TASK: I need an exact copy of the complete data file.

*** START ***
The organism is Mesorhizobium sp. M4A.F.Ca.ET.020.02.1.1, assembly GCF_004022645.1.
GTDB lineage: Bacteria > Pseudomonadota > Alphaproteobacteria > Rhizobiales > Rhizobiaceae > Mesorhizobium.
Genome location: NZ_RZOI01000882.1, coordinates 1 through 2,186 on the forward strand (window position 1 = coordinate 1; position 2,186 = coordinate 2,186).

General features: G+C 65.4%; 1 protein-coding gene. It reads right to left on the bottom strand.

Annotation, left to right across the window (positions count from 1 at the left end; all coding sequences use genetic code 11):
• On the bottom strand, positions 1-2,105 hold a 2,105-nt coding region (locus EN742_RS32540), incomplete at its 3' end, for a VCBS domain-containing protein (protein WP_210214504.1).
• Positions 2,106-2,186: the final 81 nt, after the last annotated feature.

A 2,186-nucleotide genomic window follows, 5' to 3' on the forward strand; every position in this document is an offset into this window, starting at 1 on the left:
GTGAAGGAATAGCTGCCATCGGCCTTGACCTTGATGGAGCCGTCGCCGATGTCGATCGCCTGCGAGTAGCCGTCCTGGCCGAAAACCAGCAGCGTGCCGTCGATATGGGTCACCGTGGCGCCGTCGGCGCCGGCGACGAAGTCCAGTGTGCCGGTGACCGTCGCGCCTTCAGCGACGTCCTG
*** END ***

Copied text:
The organism is Mesorhizobium sp. M4A.F.Ca.ET.020.02.1.1, assembly GCF_004022645.1.
GTDB lineage: Bacteria > Pseudomonadota > Alphaproteobacteria > Rhizobiales > Rhizobiaceae > Mesorhizobium.
Genome location: NZ_RZOI01000882.1, coordinates 1 through 2,186 on the forward strand (window position 1 = coordinate 1; position 2,186 = coordinate 2,186).

General features: G+C 65.4%; 1 protein-coding gene. It reads right to left on the bottom strand.

Annotation, left to right across the window (positions count from 1 at the left end; all coding sequences use genetic code 11):
• On the bottom strand, positions 1-2,105 hold a 2,105-nt coding region (locus EN742_RS32540), incomplete at its 3' end, for a VCBS domain-containing protein (protein WP_210214504.1).
• Positions 2,106-2,186: the final 81 nt, after the last annotated feature.

A 2,186-nucleotide genomic window follows, 5' to 3' on the forward strand; every position in this document is an offset into this window, starting at 1 on the left:
GTGAAGGAATAGCTGCCATCGGCCTTGACCTTGATGGAGCCGTCGCCGATGTCGATCGCCTGCGAGTAGCCGTCCTGGCCGAAAACCAGCAGCGTGCCGTCGATATGGGTCACCGTGGCGCCGTCGGCGCCGGCGACGAAGTCCAGTGTGCCGGTGACCGTCGCGCCTTCAGCGACGTCCTG